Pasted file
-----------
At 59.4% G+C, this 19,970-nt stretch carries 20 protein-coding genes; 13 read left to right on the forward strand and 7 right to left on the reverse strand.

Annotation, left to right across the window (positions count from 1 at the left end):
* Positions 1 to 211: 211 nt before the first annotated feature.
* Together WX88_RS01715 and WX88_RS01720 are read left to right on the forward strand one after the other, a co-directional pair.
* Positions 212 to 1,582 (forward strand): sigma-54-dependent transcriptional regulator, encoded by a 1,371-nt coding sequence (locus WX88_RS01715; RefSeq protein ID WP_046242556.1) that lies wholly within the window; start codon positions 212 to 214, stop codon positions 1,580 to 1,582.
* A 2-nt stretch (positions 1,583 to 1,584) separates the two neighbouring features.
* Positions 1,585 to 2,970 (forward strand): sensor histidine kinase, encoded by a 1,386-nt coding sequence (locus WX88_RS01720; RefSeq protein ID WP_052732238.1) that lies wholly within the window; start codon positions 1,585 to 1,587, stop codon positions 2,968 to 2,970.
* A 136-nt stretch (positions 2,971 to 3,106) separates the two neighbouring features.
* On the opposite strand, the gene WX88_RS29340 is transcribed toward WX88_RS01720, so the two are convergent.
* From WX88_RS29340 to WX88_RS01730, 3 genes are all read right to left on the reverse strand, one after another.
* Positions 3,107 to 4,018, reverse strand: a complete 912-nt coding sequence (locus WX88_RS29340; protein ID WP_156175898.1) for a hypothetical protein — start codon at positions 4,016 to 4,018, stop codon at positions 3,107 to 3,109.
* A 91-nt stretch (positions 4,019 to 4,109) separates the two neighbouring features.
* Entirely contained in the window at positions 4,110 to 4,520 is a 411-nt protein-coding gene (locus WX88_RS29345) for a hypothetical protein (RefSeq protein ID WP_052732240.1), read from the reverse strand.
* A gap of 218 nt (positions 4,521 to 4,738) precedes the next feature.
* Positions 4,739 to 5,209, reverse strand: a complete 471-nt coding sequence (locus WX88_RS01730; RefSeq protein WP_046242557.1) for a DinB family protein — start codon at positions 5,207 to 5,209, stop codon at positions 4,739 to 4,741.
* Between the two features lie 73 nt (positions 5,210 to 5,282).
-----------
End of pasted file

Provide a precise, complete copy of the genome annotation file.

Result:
At 59.4% G+C, this 19,970-nt stretch carries 20 protein-coding genes; 13 read left to right on the forward strand and 7 right to left on the reverse strand.

Annotation, left to right across the window (positions count from 1 at the left end):
* Positions 1 to 211: 211 nt before the first annotated feature.
* Together WX88_RS01715 and WX88_RS01720 are read left to right on the forward strand one after the other, a co-directional pair.
* Positions 212 to 1,582 (forward strand): sigma-54-dependent transcriptional regulator, encoded by a 1,371-nt coding sequence (locus WX88_RS01715; RefSeq protein ID WP_046242556.1) that lies wholly within the window; start codon positions 212 to 214, stop codon positions 1,580 to 1,582.
* A 2-nt stretch (positions 1,583 to 1,584) separates the two neighbouring features.
* Positions 1,585 to 2,970 (forward strand): sensor histidine kinase, encoded by a 1,386-nt coding sequence (locus WX88_RS01720; RefSeq protein ID WP_052732238.1) that lies wholly within the window; start codon positions 1,585 to 1,587, stop codon positions 2,968 to 2,970.
* A 136-nt stretch (positions 2,971 to 3,106) separates the two neighbouring features.
* On the opposite strand, the gene WX88_RS29340 is transcribed toward WX88_RS01720, so the two are convergent.
* From WX88_RS29340 to WX88_RS01730, 3 genes are all read right to left on the reverse strand, one after another.
* Positions 3,107 to 4,018, reverse strand: a complete 912-nt coding sequence (locus WX88_RS29340; protein ID WP_156175898.1) for a hypothetical protein — start codon at positions 4,016 to 4,018, stop codon at positions 3,107 to 3,109.
* A 91-nt stretch (positions 4,019 to 4,109) separates the two neighbouring features.
* Entirely contained in the window at positions 4,110 to 4,520 is a 411-nt protein-coding gene (locus WX88_RS29345) for a hypothetical protein (RefSeq protein ID WP_052732240.1), read from the reverse strand.
* A gap of 218 nt (positions 4,521 to 4,738) precedes the next feature.
* Positions 4,739 to 5,209, reverse strand: a complete 471-nt coding sequence (locus WX88_RS01730; RefSeq protein WP_046242557.1) for a DinB family protein — start codon at positions 5,207 to 5,209, stop codon at positions 4,739 to 4,741.
* Between the two features lie 73 nt (positions 5,210 to 5,282).